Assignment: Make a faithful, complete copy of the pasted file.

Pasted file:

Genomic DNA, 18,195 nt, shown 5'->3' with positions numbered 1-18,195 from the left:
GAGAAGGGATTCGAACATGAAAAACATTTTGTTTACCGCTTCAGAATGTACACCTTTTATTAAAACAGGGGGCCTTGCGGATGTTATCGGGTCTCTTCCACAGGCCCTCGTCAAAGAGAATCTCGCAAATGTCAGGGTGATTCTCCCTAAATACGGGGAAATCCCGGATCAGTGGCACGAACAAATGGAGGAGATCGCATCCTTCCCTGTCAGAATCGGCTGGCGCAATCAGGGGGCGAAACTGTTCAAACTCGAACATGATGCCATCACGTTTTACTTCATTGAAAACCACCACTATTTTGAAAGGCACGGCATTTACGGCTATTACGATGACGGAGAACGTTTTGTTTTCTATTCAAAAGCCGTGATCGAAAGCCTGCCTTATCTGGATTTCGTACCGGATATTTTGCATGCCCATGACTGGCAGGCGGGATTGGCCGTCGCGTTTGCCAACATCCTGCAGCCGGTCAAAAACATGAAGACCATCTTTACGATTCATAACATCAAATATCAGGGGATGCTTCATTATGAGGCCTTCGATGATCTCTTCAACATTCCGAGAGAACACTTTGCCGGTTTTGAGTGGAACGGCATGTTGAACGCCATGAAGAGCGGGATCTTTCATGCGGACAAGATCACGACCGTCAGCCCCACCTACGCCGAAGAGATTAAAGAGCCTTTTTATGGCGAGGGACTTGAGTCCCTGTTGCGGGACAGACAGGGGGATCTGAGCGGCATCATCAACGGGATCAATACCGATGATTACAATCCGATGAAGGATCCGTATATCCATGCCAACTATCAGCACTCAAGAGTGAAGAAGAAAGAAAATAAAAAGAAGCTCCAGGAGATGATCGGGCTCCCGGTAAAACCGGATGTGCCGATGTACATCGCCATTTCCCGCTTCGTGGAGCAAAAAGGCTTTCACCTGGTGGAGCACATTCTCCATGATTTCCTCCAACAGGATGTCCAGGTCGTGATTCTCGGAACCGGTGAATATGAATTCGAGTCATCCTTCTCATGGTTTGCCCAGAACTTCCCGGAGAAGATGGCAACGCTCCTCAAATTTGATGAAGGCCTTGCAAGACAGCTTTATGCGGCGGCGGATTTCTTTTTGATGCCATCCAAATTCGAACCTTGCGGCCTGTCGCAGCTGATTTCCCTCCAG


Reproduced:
Genomic DNA, 18,195 nt, shown 5'->3' with positions numbered 1-18,195 from the left:
GAGAAGGGATTCGAACATGAAAAACATTTTGTTTACCGCTTCAGAATGTACACCTTTTATTAAAACAGGGGGCCTTGCGGATGTTATCGGGTCTCTTCCACAGGCCCTCGTCAAAGAGAATCTCGCAAATGTCAGGGTGATTCTCCCTAAATACGGGGAAATCCCGGATCAGTGGCACGAACAAATGGAGGAGATCGCATCCTTCCCTGTCAGAATCGGCTGGCGCAATCAGGGGGCGAAACTGTTCAAACTCGAACATGATGCCATCACGTTTTACTTCATTGAAAACCACCACTATTTTGAAAGGCACGGCATTTACGGCTATTACGATGACGGAGAACGTTTTGTTTTCTATTCAAAAGCCGTGATCGAAAGCCTGCCTTATCTGGATTTCGTACCGGATATTTTGCATGCCCATGACTGGCAGGCGGGATTGGCCGTCGCGTTTGCCAACATCCTGCAGCCGGTCAAAAACATGAAGACCATCTTTACGATTCATAACATCAAATATCAGGGGATGCTTCATTATGAGGCCTTCGATGATCTCTTCAACATTCCGAGAGAACACTTTGCCGGTTTTGAGTGGAACGGCATGTTGAACGCCATGAAGAGCGGGATCTTTCATGCGGACAAGATCACGACCGTCAGCCCCACCTACGCCGAAGAGATTAAAGAGCCTTTTTATGGCGAGGGACTTGAGTCCCTGTTGCGGGACAGACAGGGGGATCTGAGCGGCATCATCAACGGGATCAATACCGATGATTACAATCCGATGAAGGATCCGTATATCCATGCCAACTATCAGCACTCAAGAGTGAAGAAGAAAGAAAATAAAAAGAAGCTCCAGGAGATGATCGGGCTCCCGGTAAAACCGGATGTGCCGATGTACATCGCCATTTCCCGCTTCGTGGAGCAAAAAGGCTTTCACCTGGTGGAGCACATTCTCCATGATTTCCTCCAACAGGATGTCCAGGTCGTGATTCTCGGAACCGGTGAATATGAATTCGAGTCATCCTTCTCATGGTTTGCCCAGAACTTCCCGGAGAAGATGGCAACGCTCCTCAAATTTGATGAAGGCCTTGCAAGACAGCTTTATGCGGCGGCGGATTTCTTTTTGATGCCATCCAAATTCGAACCTTGCGGCCTGTCGCAGCTGATTTCCCTCCAG